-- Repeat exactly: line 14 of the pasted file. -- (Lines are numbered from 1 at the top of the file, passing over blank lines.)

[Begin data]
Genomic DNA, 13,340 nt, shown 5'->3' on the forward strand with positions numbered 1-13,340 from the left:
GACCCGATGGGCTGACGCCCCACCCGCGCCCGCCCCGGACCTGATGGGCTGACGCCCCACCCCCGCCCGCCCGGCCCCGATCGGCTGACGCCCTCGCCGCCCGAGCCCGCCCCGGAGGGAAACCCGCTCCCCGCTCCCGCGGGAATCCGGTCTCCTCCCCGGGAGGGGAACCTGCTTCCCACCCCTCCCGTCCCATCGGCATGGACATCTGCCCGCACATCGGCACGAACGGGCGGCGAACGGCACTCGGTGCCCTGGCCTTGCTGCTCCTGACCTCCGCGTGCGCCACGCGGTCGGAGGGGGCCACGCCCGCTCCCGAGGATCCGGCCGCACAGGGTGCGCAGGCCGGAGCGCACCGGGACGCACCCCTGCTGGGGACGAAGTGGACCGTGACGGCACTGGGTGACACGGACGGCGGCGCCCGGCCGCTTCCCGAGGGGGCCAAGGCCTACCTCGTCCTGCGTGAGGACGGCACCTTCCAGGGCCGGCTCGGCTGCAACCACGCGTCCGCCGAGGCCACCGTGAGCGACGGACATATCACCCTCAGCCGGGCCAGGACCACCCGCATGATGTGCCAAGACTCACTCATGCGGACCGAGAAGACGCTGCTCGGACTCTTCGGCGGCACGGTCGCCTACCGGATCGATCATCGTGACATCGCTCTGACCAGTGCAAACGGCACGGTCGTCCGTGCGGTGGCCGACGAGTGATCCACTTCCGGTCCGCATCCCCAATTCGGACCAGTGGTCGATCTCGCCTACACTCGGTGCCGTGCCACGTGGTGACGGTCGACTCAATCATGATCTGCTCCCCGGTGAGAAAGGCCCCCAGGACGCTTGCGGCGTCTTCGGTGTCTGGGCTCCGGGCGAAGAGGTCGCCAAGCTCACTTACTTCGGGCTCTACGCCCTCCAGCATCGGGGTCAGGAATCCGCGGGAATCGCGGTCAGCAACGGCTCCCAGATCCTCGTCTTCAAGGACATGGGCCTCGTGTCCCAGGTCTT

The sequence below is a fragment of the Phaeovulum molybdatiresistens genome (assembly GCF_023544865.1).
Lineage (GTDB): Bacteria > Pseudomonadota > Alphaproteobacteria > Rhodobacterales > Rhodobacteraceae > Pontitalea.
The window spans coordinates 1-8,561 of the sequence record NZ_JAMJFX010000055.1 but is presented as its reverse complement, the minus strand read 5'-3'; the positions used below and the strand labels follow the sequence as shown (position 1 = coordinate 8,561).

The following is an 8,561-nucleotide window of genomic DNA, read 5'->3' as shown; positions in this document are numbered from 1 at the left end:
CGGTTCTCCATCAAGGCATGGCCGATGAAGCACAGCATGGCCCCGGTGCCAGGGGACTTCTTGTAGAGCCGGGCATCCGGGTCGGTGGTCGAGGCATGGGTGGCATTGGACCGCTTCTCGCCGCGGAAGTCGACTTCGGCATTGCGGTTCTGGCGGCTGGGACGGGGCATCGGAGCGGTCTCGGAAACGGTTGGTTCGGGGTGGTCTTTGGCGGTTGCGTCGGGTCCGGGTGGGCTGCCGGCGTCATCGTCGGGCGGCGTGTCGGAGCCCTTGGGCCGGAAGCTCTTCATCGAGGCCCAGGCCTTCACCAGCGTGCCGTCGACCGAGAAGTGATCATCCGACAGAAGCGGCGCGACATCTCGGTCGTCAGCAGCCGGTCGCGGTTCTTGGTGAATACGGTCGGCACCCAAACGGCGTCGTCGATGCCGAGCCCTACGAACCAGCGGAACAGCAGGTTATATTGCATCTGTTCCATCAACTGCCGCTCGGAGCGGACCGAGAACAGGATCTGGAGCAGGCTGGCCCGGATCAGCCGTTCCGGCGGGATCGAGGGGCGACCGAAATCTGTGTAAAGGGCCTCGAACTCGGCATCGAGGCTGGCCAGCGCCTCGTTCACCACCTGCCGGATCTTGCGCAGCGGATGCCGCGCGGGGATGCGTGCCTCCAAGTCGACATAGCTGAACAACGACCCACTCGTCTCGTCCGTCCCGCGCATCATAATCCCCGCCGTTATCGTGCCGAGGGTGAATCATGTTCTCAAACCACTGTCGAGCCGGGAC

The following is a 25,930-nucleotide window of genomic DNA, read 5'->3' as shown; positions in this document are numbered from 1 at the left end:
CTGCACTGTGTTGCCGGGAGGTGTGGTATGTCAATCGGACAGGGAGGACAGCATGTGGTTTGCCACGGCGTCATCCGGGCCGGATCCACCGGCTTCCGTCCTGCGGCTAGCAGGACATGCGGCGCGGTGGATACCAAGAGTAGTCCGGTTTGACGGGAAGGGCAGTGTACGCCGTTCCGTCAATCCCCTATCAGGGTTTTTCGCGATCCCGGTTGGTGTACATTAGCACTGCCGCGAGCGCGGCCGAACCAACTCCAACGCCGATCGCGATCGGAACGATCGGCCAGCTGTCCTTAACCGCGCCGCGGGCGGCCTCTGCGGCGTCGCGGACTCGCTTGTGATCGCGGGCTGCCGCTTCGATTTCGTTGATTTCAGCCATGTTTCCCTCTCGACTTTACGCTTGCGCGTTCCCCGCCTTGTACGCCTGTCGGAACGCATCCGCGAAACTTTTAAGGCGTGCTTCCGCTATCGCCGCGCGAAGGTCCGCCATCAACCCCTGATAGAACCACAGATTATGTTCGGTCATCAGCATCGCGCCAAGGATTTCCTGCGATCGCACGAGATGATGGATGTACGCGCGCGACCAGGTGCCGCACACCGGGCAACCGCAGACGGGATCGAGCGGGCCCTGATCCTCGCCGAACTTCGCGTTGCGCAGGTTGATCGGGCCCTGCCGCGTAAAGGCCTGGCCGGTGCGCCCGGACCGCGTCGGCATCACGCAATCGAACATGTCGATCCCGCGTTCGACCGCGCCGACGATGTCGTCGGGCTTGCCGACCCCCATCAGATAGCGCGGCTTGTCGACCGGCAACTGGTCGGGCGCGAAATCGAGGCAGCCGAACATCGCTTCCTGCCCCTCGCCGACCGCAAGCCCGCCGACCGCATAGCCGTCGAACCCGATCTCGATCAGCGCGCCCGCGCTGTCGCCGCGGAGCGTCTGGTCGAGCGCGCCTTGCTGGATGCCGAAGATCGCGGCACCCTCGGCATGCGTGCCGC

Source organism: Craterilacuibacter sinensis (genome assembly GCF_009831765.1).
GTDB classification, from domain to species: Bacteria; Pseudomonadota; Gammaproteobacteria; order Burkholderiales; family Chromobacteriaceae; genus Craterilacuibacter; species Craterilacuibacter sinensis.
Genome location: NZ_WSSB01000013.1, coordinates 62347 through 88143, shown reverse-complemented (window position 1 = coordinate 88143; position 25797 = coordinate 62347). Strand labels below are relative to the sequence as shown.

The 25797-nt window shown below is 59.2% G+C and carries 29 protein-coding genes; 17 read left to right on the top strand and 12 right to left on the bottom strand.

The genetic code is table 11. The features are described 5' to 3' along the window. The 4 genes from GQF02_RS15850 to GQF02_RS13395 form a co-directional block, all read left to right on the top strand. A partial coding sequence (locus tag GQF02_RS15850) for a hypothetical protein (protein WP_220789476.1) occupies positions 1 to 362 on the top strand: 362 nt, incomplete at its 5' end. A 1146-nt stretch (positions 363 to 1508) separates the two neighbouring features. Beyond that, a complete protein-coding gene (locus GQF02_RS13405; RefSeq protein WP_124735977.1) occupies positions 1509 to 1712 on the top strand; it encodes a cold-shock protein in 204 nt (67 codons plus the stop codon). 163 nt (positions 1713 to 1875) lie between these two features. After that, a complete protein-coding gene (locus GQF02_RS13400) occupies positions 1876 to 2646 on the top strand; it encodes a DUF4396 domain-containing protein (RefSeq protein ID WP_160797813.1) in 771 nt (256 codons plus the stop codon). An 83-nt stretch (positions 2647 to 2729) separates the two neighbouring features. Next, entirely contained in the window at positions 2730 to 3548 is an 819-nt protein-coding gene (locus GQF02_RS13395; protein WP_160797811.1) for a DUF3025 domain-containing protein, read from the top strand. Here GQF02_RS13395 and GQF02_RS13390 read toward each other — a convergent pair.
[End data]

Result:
The genetic code is table 11. The features are described 5' to 3' along the window. The 4 genes from GQF02_RS15850 to GQF02_RS13395 form a co-directional block, all read left to right on the top strand. A partial coding sequence (locus tag GQF02_RS15850) for a hypothetical protein (protein WP_220789476.1) occupies positions 1 to 362 on the top strand: 362 nt, incomplete at its 5' end. A 1146-nt stretch (positions 363 to 1508) separates the two neighbouring features. Beyond that, a complete protein-coding gene (locus GQF02_RS13405; RefSeq protein WP_124735977.1) occupies positions 1509 to 1712 on the top strand; it encodes a cold-shock protein in 204 nt (67 codons plus the stop codon). 163 nt (positions 1713 to 1875) lie between these two features. After that, a complete protein-coding gene (locus GQF02_RS13400) occupies positions 1876 to 2646 on the top strand; it encodes a DUF4396 domain-containing protein (RefSeq protein ID WP_160797813.1) in 771 nt (256 codons plus the stop codon). An 83-nt stretch (positions 2647 to 2729) separates the two neighbouring features. Next, entirely contained in the window at positions 2730 to 3548 is an 819-nt protein-coding gene (locus GQF02_RS13395; protein WP_160797811.1) for a DUF3025 domain-containing protein, read from the top strand. Here GQF02_RS13395 and GQF02_RS13390 read toward each other — a convergent pair.